5. Cox Orange macrumors 68000

    Joined:
    Jan 1, 2010
    #5
    I can't see the amazon thing in the link, because it automatically switches to localized results, but from my experiences, an SATA-Drive as a boot drive works great as long as the adapter uses a red PCB. Yes, that sounds stupid, but every one with a green PCB I had so far, had extreme long boot times or weird behaviour.
    The one I have looks like this http://t2.gstatic.com/images?q=tbn:ANd9GcSo0GBwYFda5DJS15CxvnBaCrgPsqSipkUmYbKI_SvsF2_ASxE8BaL4ypQ

    If you want to use a cheap SATA-PCI card without boot option for just more drive space search for the thread that has "need advice" in the title, there I point to a 11,-USD card and a driver that can be used.

    Since robert mentioned the intech driver and problems: if you have a Quicksilver look for the Mainboard and what version it is, some support big drives "Power Mac G4 QuickSilver 733, 800, Dual 800, 867, 933, and Dual 1 GHz with logic board 820-1342-B (QS logic board 820-1276-A will NOT work and peak out at 128 GB)"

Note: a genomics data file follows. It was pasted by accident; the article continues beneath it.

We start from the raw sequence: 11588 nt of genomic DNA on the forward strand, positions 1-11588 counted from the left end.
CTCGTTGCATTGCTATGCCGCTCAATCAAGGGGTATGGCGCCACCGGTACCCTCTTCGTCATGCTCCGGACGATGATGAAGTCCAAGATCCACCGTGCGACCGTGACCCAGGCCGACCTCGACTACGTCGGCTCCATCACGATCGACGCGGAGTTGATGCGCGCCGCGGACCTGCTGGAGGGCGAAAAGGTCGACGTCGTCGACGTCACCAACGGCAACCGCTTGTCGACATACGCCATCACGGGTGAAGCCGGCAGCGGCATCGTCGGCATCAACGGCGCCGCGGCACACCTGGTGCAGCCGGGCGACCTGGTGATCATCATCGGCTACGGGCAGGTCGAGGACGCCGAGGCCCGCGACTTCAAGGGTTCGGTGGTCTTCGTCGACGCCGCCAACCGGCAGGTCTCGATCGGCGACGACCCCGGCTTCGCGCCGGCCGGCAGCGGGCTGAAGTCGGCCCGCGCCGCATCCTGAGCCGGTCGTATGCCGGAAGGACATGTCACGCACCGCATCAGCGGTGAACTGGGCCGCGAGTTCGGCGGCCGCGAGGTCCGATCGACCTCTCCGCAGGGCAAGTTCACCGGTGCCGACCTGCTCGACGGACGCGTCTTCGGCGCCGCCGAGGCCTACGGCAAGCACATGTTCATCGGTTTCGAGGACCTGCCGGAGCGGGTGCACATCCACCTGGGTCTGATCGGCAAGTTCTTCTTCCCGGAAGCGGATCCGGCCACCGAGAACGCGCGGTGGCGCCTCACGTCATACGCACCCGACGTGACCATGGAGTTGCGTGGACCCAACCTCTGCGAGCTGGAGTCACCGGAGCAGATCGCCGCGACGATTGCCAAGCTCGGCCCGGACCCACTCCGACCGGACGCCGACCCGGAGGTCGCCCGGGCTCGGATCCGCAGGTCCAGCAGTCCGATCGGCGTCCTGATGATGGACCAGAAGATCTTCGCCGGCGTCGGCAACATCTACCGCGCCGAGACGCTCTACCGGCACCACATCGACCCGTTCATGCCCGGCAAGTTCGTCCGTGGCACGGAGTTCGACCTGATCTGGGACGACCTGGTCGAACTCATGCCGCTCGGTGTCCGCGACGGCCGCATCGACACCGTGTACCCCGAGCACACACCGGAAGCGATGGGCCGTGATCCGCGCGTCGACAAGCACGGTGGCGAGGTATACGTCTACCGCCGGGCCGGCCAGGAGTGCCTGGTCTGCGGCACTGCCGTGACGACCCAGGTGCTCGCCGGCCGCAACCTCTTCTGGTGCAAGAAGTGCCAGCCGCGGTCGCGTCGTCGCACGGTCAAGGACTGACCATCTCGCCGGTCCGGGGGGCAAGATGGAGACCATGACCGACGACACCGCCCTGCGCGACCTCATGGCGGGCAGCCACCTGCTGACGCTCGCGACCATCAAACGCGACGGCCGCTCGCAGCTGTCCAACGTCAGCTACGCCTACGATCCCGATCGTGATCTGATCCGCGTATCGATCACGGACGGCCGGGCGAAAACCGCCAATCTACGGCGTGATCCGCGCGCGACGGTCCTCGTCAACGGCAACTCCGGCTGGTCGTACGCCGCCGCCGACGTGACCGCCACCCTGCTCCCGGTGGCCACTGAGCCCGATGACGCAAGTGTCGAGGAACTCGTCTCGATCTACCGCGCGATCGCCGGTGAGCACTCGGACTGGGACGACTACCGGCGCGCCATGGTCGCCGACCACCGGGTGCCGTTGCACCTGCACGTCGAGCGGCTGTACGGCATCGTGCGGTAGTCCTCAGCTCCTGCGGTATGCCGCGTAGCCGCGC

6. bunnspecial thread starter macrumors 603

    bunnspecial

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    #6

    Thanks for the "Red" PCB tip-the one I linked to above is green, so it sounds like I need to broaden my search.

    My QS is the 2002 version, and is OK with large capacity drives. In fact, I currently have a 200gb drive in it. Since(as I mentioned) I'm a scavenger I'd love to be able to use some of the SATA drives I have lying around.
     
  7. Cox Orange macrumors 68000

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    Jan 1, 2010
    #7
    I mean, I don't say, that no green PCB would work, but it is the easiest to avoid these, when one wants to buy one directly (and one doesn't plan to send the adapter back and assk for a refund). If you have the time, why not look on Ebay, only for auctions, and test through the green ones. If you get them for 1USD, you can sell them for the price inlcuding shipping, that you paid, if they don't work.

    Re, using some of the SATA-drives. I would like to somewhen replace all my drives by 2,5" SATA-Drives. :) But that is not really near top of my list. :)